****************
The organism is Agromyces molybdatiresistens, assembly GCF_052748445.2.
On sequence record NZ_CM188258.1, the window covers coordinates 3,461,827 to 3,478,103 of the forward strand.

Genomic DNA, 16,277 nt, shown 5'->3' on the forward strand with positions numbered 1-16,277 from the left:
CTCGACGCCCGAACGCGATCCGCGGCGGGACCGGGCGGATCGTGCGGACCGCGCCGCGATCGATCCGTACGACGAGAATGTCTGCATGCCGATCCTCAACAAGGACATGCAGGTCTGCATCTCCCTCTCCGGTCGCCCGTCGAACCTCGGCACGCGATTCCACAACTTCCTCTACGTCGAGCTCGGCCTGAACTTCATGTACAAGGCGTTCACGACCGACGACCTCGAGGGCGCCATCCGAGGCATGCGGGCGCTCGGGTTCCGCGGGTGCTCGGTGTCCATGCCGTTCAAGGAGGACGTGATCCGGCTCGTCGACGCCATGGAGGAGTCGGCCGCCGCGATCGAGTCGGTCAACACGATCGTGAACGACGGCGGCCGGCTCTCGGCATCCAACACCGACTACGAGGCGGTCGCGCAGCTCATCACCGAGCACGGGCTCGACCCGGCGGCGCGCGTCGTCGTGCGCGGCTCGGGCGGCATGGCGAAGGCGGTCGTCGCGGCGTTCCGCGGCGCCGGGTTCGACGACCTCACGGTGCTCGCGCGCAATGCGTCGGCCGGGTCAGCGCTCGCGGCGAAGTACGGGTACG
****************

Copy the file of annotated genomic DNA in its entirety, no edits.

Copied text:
The organism is Agromyces molybdatiresistens, assembly GCF_052748445.2.
On sequence record NZ_CM188258.1, the window covers coordinates 3,461,827 to 3,478,103 of the forward strand.

Genomic DNA, 16,277 nt, shown 5'->3' on the forward strand with positions numbered 1-16,277 from the left:
CTCGACGCCCGAACGCGATCCGCGGCGGGACCGGGCGGATCGTGCGGACCGCGCCGCGATCGATCCGTACGACGAGAATGTCTGCATGCCGATCCTCAACAAGGACATGCAGGTCTGCATCTCCCTCTCCGGTCGCCCGTCGAACCTCGGCACGCGATTCCACAACTTCCTCTACGTCGAGCTCGGCCTGAACTTCATGTACAAGGCGTTCACGACCGACGACCTCGAGGGCGCCATCCGAGGCATGCGGGCGCTCGGGTTCCGCGGGTGCTCGGTGTCCATGCCGTTCAAGGAGGACGTGATCCGGCTCGTCGACGCCATGGAGGAGTCGGCCGCCGCGATCGAGTCGGTCAACACGATCGTGAACGACGGCGGCCGGCTCTCGGCATCCAACACCGACTACGAGGCGGTCGCGCAGCTCATCACCGAGCACGGGCTCGACCCGGCGGCGCGCGTCGTCGTGCGCGGCTCGGGCGGCATGGCGAAGGCGGTCGTCGCGGCGTTCCGCGGCGCCGGGTTCGACGACCTCACGGTGCTCGCGCGCAATGCGTCGGCCGGGTCAGCGCTCGCGGCGAAGTACGGGTACG